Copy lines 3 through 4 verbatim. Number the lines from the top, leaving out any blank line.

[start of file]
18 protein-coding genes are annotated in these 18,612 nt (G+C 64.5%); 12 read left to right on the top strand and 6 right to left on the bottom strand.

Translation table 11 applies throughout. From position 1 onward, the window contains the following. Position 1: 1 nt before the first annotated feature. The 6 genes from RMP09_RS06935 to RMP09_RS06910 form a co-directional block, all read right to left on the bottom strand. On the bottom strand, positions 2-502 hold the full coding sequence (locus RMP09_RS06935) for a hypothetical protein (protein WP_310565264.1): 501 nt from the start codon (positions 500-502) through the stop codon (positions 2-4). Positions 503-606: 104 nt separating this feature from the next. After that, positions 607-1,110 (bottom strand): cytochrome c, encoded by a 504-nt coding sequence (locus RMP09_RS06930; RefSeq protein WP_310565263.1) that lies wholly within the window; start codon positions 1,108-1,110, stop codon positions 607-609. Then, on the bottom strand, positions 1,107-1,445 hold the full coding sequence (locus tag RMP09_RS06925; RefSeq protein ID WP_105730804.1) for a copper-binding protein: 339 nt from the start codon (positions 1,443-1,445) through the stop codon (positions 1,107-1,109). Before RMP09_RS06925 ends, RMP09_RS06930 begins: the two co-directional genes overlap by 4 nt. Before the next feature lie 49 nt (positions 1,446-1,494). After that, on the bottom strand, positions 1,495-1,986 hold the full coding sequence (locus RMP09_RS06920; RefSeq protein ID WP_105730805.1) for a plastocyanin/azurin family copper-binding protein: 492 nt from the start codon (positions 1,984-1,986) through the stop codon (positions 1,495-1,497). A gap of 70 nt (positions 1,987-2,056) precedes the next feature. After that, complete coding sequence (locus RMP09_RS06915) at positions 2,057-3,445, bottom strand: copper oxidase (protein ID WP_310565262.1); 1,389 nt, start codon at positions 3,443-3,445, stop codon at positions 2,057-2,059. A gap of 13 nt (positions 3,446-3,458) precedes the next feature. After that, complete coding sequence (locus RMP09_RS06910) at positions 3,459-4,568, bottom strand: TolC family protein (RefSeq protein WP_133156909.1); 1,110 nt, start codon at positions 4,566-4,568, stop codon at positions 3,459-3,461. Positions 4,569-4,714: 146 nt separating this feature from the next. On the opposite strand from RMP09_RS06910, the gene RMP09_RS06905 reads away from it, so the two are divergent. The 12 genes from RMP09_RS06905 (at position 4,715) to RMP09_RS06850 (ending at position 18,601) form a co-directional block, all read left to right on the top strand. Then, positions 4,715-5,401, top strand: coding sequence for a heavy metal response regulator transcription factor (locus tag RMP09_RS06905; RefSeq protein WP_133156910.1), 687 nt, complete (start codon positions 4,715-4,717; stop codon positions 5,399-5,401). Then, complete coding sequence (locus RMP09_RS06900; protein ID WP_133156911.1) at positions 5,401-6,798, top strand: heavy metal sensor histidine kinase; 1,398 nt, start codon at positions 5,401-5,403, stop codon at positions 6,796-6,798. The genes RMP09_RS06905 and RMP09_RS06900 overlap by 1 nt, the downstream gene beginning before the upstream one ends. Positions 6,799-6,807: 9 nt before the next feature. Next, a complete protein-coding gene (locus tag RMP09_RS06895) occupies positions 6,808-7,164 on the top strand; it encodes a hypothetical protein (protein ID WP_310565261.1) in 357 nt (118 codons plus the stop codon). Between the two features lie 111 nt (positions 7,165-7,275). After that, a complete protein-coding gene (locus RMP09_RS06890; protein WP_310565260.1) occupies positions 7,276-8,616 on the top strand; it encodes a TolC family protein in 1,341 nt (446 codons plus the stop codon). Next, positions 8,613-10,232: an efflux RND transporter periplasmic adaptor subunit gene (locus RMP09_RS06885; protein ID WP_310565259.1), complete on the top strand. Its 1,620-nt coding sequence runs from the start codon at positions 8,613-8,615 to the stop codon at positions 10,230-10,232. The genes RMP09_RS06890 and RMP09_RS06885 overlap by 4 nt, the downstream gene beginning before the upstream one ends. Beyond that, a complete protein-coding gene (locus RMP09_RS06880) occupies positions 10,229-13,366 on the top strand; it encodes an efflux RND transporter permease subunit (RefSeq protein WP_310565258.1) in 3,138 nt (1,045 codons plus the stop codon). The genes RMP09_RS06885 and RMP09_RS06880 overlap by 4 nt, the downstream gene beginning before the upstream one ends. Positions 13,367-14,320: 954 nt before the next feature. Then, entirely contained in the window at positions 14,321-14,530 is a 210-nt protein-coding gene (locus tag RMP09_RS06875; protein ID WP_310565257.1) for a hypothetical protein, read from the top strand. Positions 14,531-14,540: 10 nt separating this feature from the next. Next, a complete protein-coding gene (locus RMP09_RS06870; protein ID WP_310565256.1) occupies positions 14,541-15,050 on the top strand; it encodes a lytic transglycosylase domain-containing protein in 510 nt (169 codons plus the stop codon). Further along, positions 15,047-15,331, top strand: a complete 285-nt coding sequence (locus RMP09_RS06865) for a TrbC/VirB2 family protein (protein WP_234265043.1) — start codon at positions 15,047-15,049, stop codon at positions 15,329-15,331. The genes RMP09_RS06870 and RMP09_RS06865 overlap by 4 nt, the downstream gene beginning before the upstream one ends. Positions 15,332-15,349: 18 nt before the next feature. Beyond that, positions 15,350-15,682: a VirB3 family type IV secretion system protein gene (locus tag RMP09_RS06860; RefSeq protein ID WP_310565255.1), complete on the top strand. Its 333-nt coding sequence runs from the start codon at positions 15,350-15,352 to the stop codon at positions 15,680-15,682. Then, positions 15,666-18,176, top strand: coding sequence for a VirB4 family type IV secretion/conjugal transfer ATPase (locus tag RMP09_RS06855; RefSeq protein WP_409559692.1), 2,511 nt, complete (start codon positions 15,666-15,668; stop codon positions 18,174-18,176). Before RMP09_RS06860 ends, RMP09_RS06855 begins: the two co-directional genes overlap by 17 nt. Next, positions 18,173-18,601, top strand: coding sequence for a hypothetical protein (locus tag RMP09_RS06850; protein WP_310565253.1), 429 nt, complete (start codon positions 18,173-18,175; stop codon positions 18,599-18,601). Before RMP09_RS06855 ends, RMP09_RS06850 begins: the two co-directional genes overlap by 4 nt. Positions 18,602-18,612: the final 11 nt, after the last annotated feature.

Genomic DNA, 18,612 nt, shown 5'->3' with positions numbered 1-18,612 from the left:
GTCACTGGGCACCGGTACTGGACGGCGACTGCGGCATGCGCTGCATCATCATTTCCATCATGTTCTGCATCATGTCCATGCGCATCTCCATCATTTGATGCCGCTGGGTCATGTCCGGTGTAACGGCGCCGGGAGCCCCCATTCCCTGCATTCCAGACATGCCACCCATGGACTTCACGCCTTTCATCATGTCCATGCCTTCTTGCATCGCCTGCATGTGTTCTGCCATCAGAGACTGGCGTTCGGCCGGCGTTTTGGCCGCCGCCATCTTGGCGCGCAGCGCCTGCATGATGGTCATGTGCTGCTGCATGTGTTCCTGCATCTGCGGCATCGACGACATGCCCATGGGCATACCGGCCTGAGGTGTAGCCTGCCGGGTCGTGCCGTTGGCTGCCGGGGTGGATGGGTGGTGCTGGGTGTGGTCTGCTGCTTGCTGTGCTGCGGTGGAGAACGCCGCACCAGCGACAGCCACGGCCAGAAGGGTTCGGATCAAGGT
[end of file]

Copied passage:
Genomic DNA, 18,612 nt, shown 5'->3' with positions numbered 1-18,612 from the left:
GTCACTGGGCACCGGTACTGGACGGCGACTGCGGCATGCGCTGCATCATCATTTCCATCATGTTCTGCATCATGTCCATGCGCATCTCCATCATTTGATGCCGCTGGGTCATGTCCGGTGTAACGGCGCCGGGAGCCCCCATTCCCTGCATTCCAGACATGCCACCCATGGACTTCACGCCTTTCATCATGTCCATGCCTTCTTGCATCGCCTGCATGTGTTCTGCCATCAGAGACTGGCGTTCGGCCGGCGTTTTGGCCGCCGCCATCTTGGCGCGCAGCGCCTGCATGATGGTCATGTGCTGCTGCATGTGTTCCTGCATCTGCGGCATCGACGACATGCCCATGGGCATACCGGCCTGAGGTGTAGCCTGCCGGGTCGTGCCGTTGGCTGCCGGGGTGGATGGGTGGTGCTGGGTGTGGTCTGCTGCTTGCTGTGCTGCGGTGGAGAACGCCGCACCAGCGACAGCCACGGCCAGAAGGGTTCGGATCAAGGT